Green-blind growth: a critical appraisal of environmental governance in the Republic of Korea RAKHYUN E. KIM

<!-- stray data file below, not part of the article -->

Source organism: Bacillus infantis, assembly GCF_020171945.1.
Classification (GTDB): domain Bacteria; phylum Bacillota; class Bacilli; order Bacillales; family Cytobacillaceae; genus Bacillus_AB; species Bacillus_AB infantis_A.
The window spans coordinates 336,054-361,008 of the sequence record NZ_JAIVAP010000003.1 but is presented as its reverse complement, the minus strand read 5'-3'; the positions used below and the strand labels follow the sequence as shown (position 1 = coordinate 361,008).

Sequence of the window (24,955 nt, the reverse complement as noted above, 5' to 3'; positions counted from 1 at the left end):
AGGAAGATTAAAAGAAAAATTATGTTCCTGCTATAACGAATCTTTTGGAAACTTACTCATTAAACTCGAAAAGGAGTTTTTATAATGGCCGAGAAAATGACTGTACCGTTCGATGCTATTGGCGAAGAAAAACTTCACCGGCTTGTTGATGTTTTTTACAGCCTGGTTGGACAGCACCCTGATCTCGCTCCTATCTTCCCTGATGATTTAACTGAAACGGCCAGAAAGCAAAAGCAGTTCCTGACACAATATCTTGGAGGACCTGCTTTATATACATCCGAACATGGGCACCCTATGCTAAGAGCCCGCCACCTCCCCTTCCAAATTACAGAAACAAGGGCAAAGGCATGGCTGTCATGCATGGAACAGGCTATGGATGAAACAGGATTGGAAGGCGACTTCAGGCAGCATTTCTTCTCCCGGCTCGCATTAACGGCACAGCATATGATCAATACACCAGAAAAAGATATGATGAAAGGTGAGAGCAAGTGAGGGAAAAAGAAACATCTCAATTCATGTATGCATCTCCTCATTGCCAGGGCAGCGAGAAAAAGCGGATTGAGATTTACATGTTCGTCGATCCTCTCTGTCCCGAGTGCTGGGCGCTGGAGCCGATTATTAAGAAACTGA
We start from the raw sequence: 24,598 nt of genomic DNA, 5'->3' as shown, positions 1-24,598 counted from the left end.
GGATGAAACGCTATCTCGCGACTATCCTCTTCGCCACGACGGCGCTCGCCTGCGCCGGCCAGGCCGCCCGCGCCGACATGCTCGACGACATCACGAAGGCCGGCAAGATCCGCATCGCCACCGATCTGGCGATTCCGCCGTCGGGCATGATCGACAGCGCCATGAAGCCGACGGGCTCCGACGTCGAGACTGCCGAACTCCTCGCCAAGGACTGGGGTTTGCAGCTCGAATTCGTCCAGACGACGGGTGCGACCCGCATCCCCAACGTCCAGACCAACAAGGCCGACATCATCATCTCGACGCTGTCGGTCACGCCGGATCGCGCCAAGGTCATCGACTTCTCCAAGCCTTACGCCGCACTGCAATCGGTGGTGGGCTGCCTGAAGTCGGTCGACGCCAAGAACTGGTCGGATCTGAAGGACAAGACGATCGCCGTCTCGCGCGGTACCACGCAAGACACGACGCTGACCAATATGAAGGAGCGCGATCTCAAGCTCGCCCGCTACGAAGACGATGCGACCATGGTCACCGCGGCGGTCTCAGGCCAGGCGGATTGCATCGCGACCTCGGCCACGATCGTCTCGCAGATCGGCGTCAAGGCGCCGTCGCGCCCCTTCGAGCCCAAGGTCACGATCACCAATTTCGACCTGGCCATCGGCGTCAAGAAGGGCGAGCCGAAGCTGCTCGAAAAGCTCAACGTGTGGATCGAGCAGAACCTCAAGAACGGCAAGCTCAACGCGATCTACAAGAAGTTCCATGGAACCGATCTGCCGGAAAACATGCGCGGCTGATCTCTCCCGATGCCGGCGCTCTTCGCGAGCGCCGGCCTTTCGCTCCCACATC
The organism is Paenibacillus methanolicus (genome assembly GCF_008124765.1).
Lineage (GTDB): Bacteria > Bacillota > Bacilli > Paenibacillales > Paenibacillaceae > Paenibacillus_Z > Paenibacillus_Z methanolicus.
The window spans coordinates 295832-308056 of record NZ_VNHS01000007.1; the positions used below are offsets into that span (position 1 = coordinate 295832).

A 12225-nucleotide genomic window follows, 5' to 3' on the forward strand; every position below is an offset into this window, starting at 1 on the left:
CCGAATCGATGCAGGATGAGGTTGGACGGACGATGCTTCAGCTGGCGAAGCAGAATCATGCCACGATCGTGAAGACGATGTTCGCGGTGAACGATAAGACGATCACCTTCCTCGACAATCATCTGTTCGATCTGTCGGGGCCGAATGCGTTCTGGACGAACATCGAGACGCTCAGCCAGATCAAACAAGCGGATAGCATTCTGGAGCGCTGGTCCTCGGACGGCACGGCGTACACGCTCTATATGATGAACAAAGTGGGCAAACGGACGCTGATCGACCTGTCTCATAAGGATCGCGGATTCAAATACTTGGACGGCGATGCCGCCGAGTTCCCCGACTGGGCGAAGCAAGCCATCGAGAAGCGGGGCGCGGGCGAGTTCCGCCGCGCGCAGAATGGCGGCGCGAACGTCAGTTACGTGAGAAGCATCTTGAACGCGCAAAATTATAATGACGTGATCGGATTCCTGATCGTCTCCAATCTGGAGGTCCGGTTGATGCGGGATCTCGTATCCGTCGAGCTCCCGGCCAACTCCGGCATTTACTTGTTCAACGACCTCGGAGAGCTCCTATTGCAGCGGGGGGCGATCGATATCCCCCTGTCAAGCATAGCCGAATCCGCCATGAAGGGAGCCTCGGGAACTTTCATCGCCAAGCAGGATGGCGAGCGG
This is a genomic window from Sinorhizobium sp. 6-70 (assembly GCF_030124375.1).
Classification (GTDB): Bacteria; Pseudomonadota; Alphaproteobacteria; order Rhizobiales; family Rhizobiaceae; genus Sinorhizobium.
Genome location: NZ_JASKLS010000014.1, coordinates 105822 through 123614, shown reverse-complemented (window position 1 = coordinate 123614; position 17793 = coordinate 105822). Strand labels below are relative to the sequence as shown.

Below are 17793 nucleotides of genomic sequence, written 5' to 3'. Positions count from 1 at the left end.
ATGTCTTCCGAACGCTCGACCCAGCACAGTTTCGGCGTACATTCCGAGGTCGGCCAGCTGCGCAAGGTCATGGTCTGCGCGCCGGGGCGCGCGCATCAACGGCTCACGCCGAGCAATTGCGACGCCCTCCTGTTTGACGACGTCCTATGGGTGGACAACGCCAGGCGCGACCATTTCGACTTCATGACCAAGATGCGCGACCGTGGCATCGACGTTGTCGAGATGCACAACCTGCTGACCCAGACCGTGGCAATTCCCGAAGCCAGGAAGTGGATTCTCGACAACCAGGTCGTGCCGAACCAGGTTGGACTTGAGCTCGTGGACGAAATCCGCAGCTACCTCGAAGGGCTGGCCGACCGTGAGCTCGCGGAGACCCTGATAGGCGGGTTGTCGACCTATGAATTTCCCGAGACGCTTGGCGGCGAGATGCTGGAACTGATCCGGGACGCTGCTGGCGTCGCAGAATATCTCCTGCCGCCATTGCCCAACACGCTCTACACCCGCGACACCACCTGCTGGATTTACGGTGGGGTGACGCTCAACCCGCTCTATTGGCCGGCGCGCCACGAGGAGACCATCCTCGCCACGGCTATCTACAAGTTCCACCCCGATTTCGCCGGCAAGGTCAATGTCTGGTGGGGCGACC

Government interest in environmental sustainability is a relatively recent phenomenon. The fi rst national environmental laws, the Public Nuisance Act of 1963 and the Environmental Conservation Act of 1977, were largely ineffective as they were designed with a clear intention not to hinder economic growth (Lee 1993; Jeong 2002). It was not until the 1990s, when the next generation of environmental laws began to emerge under the Framework Act on Environmental Policy of 1990 (Cho 1999; Kim 2007). A further wave of legislation came in the late 2000s, when the National Assembly passed the Framework Act on Sustainable Development in 2007 and the Framework Act for Low Carbon Green Growth in 2008. Between 2009 and 2012, the government invested 50 trillion won (approximately 43 billion US dollars) in a Green New Deal, constituting 3 percent of its Gross Domestic Product (Barbier 2010). The ROK’s green growth strategy has attracted positive attention from a number of international organizations including the OECD and United Nations Environment Programme (UNEP) (Sukhev et al. 2010; Lefl aive et al. 2012).